The volumes were adequate to deliver the antagonists throughout the entire XII nucleus, but, as in our previous studies (14, 17). the depression of XII nerve activity was still significant during tests performed within the first 5 to 10 min after the injections. As discussed elsewhere, when the depressant effect of pontine carbachol was eliminated 30 to 80 min after the antagonists, the drugs had spread 0.9-1.4 mm from the center of the XII nucleus (17). The time course of the effects of methysergide on spontaneous XII nerve activity (discussed previously) also suggests that diffusion of drugs beyond the XlI nucleus occurred. This is not surprising; some diffusion beyond the XII nucleus was expected and desired to ensure that the antagonists spread far enough to reach all dendrites of XII motoneurons, some of which extend outside the XII nucleus and have 5-HT^sub 2A^ and adrenergic receptors (40, 50, 51). However, the diffusion must have been relatively limited because the antagonists did not cause changes in the respiratory rate, the magnitude of the decrease in respiratory rate after pontine carbachol administration, or arterial blood pressure. It is also noteworthy that the depressant effect of carbachol was eliminated when tested 30 to 80 min after antagonist administration, but was present both 5 to 10 min afterward, and 2 to 3 h afterward. This is compatible with a genuine antagonistic action of the drugs during their gradual diffusion and washout.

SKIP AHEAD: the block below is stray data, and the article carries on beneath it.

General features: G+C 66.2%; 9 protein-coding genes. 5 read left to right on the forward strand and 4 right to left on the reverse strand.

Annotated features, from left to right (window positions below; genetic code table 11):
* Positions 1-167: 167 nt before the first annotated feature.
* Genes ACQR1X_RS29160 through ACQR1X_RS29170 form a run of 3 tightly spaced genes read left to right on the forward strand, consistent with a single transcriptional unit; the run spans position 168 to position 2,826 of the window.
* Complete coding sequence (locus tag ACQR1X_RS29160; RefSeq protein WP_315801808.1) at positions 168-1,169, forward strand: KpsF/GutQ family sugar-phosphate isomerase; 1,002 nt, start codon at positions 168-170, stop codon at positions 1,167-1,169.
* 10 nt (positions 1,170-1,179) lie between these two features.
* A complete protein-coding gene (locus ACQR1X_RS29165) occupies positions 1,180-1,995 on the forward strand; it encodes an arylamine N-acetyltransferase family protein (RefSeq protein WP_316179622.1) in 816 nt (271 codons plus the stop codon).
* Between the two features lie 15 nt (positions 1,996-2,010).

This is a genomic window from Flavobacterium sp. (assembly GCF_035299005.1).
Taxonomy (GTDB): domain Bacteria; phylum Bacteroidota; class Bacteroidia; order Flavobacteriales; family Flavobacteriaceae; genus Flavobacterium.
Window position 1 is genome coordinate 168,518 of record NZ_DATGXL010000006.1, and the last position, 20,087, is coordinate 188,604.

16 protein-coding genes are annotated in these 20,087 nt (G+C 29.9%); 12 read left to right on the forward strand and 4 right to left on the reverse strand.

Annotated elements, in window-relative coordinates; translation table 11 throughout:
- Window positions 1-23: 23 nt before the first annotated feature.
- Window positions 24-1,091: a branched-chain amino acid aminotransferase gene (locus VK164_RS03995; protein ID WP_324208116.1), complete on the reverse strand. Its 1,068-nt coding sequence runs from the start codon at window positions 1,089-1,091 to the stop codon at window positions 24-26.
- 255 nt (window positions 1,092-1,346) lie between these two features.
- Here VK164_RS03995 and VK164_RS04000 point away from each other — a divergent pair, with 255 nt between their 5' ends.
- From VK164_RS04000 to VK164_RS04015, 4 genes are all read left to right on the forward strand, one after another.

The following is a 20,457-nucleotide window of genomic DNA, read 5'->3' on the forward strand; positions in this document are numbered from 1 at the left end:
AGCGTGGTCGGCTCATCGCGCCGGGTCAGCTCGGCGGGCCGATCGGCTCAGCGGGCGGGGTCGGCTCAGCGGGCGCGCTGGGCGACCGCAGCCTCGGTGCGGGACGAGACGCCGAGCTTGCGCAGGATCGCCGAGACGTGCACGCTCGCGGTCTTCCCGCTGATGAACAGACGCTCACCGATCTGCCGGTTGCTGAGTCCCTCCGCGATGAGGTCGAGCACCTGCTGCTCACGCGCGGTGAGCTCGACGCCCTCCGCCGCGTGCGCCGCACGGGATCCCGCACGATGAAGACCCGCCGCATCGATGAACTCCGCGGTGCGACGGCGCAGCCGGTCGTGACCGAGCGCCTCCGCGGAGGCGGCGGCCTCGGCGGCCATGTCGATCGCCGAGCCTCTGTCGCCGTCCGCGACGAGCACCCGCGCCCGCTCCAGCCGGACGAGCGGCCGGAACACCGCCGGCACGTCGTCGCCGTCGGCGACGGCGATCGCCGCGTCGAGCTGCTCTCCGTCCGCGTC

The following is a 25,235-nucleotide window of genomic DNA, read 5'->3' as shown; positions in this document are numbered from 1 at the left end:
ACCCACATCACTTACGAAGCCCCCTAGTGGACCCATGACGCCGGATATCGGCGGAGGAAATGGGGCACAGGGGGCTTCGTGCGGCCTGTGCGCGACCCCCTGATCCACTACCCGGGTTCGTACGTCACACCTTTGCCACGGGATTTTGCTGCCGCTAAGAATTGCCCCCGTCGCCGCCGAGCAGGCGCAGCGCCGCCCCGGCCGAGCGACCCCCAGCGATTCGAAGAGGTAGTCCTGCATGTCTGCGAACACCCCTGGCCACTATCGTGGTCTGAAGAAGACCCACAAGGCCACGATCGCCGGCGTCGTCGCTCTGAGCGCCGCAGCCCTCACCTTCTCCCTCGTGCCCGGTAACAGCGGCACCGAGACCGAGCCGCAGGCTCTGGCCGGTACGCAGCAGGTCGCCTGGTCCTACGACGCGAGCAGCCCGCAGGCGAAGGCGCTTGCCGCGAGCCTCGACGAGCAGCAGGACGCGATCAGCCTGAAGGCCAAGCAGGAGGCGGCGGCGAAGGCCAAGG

Future Studies and Implications for Pharmacotherapy for Obstructive Sleep Apnea Syndrome

Our finding that antagonism of just two aminergic receptor systems is sufficient to abolish REM sleep-like depressant effects in XII motoneurons narrows the range of neurotransmitter receptors that also may be important for mediating upper airway hypotonia during REM sleep. However, caution is needed because our results were obtained in a reduced model of REM sleep. In addition, even in this model, by varying the doses and placement of the antagonists and assessing the timing of their effect on the REM sleep-like atonia. one can further delineate the region that needs to be affected. Also, by using antagonists specific for the receptor subtypes likely to be most important in mediating the endogenous aminergic excitatory drive in XII motoneurons (35, 39-42, 52), one can further refine the underlying pharmacology.